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Richard Drax column: Forgotten ‘vital’ army
9:58am Friday 18th October 2013 in News
LAST week, in a faded office by the law courts in Weymouth, I met some shining examples of a ‘forgotten army’ – the probation service.
The town’s team of 10 officers, supported by a small admin group, handle a caseload of 350 offenders at any one time. As you’d expect, the job is highly pressurised. But, as I talked to the staff, there was no sense of that.
They all appeared calm, very down to earth and professional.
I was briefed by chief officer John Wiseman, who works out of Poole, and the local manager, Carol Miller.
They explained what a complex, yet sensitive, role their team must play.
For example, every offender needs assessment, with options considered, prior to court, after sentencing and following release on licence.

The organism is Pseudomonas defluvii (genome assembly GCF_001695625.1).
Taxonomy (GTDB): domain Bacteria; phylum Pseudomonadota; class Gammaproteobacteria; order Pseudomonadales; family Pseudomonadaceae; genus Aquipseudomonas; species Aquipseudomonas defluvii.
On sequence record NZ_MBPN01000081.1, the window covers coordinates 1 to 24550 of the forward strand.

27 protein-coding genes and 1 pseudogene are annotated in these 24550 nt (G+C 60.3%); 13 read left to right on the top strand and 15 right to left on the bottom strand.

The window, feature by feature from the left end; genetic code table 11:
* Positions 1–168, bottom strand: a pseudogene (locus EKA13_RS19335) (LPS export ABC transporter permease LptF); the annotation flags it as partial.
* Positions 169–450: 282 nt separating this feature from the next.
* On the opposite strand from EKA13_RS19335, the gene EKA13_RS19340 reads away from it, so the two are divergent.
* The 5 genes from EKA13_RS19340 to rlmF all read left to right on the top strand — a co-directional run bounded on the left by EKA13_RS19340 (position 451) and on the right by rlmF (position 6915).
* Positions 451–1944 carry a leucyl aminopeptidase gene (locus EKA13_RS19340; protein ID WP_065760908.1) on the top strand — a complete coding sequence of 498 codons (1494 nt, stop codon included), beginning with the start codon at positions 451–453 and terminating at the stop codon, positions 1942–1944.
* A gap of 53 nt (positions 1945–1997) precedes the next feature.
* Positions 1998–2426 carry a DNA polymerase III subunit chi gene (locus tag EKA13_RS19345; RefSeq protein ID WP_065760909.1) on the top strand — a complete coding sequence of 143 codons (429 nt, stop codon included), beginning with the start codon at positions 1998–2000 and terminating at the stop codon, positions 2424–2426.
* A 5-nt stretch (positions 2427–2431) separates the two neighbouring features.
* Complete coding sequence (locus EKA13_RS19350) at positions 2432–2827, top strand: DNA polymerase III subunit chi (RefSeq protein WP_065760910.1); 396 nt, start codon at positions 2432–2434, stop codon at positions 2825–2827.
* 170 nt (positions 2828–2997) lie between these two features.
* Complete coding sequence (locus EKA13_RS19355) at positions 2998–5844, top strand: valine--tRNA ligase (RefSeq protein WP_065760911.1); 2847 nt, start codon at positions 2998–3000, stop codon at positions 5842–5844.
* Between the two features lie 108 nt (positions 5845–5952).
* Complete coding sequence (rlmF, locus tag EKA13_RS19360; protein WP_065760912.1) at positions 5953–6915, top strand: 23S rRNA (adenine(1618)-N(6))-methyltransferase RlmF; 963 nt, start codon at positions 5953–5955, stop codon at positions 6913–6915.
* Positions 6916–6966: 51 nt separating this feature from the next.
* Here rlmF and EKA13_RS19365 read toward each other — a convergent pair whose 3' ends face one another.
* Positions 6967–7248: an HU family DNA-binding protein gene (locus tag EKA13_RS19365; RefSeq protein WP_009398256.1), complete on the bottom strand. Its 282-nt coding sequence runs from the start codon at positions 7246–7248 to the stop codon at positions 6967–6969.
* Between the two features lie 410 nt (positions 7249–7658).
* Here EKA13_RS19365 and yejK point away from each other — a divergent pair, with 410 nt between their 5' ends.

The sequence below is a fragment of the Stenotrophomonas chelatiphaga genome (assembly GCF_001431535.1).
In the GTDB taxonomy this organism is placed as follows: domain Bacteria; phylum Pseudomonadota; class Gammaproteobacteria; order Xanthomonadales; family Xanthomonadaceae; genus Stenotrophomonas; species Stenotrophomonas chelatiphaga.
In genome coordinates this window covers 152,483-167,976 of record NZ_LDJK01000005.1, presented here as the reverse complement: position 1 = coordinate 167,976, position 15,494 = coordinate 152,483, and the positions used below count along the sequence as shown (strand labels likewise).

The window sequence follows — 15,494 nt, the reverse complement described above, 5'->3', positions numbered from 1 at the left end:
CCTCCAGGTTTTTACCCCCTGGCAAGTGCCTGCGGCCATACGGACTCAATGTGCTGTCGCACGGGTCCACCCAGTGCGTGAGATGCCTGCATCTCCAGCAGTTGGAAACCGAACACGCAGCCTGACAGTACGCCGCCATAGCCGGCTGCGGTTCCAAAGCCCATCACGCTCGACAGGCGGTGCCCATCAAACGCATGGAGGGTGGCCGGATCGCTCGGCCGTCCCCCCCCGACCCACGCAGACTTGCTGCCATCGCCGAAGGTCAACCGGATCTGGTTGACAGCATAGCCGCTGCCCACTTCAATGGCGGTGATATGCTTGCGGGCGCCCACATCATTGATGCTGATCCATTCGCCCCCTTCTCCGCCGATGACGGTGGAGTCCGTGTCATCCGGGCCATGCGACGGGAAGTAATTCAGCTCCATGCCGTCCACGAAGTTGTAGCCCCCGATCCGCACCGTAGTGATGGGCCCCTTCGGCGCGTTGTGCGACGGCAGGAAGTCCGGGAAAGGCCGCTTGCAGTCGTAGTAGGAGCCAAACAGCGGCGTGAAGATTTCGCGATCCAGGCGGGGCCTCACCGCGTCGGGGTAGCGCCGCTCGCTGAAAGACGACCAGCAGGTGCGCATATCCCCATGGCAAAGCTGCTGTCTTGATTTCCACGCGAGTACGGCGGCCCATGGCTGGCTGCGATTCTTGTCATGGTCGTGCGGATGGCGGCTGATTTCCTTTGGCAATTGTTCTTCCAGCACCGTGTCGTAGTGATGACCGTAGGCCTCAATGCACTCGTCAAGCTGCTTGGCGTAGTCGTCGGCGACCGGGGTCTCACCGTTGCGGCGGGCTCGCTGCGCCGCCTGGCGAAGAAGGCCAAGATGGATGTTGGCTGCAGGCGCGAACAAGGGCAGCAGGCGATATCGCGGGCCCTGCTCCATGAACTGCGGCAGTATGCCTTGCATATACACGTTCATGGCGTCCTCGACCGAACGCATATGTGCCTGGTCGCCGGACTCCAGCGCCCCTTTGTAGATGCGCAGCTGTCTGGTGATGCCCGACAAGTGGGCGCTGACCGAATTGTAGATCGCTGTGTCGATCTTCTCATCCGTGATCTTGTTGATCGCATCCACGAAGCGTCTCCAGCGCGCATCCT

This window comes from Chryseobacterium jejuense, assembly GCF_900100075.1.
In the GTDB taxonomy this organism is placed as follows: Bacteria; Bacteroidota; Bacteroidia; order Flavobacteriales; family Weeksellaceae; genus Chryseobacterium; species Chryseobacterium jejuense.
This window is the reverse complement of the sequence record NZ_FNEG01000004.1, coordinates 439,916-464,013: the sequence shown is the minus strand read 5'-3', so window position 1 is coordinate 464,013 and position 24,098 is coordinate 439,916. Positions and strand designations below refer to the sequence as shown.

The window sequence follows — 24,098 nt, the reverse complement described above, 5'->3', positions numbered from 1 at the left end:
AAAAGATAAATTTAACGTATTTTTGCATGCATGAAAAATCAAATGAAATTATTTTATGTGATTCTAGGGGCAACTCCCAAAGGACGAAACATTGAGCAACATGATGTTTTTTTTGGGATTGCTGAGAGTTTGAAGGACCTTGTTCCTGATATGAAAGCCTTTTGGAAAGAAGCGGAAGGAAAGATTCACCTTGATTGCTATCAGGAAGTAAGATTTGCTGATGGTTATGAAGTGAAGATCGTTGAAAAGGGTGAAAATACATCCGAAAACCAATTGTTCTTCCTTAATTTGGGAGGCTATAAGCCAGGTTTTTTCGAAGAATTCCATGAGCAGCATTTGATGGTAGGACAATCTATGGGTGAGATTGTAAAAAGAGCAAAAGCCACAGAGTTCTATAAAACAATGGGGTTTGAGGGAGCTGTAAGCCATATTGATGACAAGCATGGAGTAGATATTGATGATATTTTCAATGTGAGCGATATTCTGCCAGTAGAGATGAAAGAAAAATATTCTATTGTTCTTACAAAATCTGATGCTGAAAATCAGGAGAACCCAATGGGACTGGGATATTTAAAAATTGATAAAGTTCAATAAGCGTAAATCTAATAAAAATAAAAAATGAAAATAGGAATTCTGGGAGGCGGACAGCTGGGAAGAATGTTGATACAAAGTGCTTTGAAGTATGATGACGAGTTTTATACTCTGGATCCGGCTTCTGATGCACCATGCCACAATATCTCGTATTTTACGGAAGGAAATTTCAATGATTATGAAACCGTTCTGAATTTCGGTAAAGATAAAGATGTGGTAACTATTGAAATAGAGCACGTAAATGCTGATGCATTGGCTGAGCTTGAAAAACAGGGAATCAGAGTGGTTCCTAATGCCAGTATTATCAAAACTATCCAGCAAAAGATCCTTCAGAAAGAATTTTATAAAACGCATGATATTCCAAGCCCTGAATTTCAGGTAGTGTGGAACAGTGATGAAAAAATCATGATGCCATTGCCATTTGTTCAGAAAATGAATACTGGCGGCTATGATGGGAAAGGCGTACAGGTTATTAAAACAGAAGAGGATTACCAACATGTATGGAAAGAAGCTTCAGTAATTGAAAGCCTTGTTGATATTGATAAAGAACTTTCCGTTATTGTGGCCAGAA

These reports contribute to swift and timely justice, with 80 per cent of them written either on the day, or within three weeks, of an offender’s first court appearance.
They’re also vital for magistrates and judges, who use them to assess what sentence is best suited to reduce re-offending and manage any risk an offender may pose.
Then there are the former prisoners who’ve been released from jail on licence.
Currently, all those serving a fixed sentence can serve half of their time out in the community.
Newly released prisoners – either under 21 or who have served a sentence of 12 months or more – need some supervision.
However, amongst them, are a few, genuinely dangerous individuals, needing almost constant monitoring.
Some spend up to three months in ‘approved premises’ complete with curfews and drug and alcohol testing.
Obviously, the repercussions are grave if a prisoner commits another serious crime on probation.
For the probation officer, it’s a delicate balancing act, and the fact we hear so little about them is in itself the highest commendation.
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